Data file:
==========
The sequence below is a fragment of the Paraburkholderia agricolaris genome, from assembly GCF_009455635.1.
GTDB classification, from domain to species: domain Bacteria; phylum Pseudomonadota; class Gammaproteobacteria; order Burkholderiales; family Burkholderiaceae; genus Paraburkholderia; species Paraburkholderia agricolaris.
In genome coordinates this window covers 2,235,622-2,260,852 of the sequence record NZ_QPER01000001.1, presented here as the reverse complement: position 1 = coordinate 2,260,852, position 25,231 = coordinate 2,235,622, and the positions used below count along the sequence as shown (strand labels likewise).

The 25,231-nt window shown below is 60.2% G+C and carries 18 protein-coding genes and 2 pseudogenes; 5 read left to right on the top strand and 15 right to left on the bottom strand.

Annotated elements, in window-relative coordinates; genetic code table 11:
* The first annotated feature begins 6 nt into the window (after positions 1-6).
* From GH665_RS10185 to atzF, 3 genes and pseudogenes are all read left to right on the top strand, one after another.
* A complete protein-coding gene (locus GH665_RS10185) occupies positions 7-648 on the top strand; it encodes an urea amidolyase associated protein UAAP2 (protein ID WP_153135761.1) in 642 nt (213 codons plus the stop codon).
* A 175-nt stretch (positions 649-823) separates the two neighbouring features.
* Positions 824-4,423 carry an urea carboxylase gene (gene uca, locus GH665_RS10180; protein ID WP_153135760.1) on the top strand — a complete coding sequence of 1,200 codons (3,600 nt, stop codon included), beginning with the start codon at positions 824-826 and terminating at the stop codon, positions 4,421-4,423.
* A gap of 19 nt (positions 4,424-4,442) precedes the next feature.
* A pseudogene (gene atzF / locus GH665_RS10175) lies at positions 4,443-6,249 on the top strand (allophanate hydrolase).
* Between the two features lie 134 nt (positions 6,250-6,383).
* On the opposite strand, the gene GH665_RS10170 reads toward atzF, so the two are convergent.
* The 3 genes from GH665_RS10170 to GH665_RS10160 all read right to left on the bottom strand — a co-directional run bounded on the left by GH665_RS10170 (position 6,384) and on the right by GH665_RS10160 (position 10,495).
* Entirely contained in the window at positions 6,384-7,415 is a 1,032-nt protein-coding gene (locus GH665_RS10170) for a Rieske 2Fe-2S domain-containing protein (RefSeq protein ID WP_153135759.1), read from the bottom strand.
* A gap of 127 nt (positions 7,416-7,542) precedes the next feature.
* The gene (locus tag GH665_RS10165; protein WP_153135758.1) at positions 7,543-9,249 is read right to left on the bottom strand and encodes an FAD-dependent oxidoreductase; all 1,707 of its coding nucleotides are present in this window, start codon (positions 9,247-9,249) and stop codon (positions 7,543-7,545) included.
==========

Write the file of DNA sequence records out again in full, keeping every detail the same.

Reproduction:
The sequence below is a fragment of the Paraburkholderia agricolaris genome, from assembly GCF_009455635.1.
GTDB classification, from domain to species: domain Bacteria; phylum Pseudomonadota; class Gammaproteobacteria; order Burkholderiales; family Burkholderiaceae; genus Paraburkholderia; species Paraburkholderia agricolaris.
In genome coordinates this window covers 2,235,622-2,260,852 of the sequence record NZ_QPER01000001.1, presented here as the reverse complement: position 1 = coordinate 2,260,852, position 25,231 = coordinate 2,235,622, and the positions used below count along the sequence as shown (strand labels likewise).

The 25,231-nt window shown below is 60.2% G+C and carries 18 protein-coding genes and 2 pseudogenes; 5 read left to right on the top strand and 15 right to left on the bottom strand.

Annotated elements, in window-relative coordinates; genetic code table 11:
* The first annotated feature begins 6 nt into the window (after positions 1-6).
* From GH665_RS10185 to atzF, 3 genes and pseudogenes are all read left to right on the top strand, one after another.
* A complete protein-coding gene (locus GH665_RS10185) occupies positions 7-648 on the top strand; it encodes an urea amidolyase associated protein UAAP2 (protein ID WP_153135761.1) in 642 nt (213 codons plus the stop codon).
* A 175-nt stretch (positions 649-823) separates the two neighbouring features.
* Positions 824-4,423 carry an urea carboxylase gene (gene uca, locus GH665_RS10180; protein ID WP_153135760.1) on the top strand — a complete coding sequence of 1,200 codons (3,600 nt, stop codon included), beginning with the start codon at positions 824-826 and terminating at the stop codon, positions 4,421-4,423.
* A gap of 19 nt (positions 4,424-4,442) precedes the next feature.
* A pseudogene (gene atzF / locus GH665_RS10175) lies at positions 4,443-6,249 on the top strand (allophanate hydrolase).
* Between the two features lie 134 nt (positions 6,250-6,383).
* On the opposite strand, the gene GH665_RS10170 reads toward atzF, so the two are convergent.
* The 3 genes from GH665_RS10170 to GH665_RS10160 all read right to left on the bottom strand — a co-directional run bounded on the left by GH665_RS10170 (position 6,384) and on the right by GH665_RS10160 (position 10,495).
* Entirely contained in the window at positions 6,384-7,415 is a 1,032-nt protein-coding gene (locus GH665_RS10170) for a Rieske 2Fe-2S domain-containing protein (RefSeq protein ID WP_153135759.1), read from the bottom strand.
* A gap of 127 nt (positions 7,416-7,542) precedes the next feature.
* The gene (locus tag GH665_RS10165; protein WP_153135758.1) at positions 7,543-9,249 is read right to left on the bottom strand and encodes an FAD-dependent oxidoreductase; all 1,707 of its coding nucleotides are present in this window, start codon (positions 9,247-9,249) and stop codon (positions 7,543-7,545) included.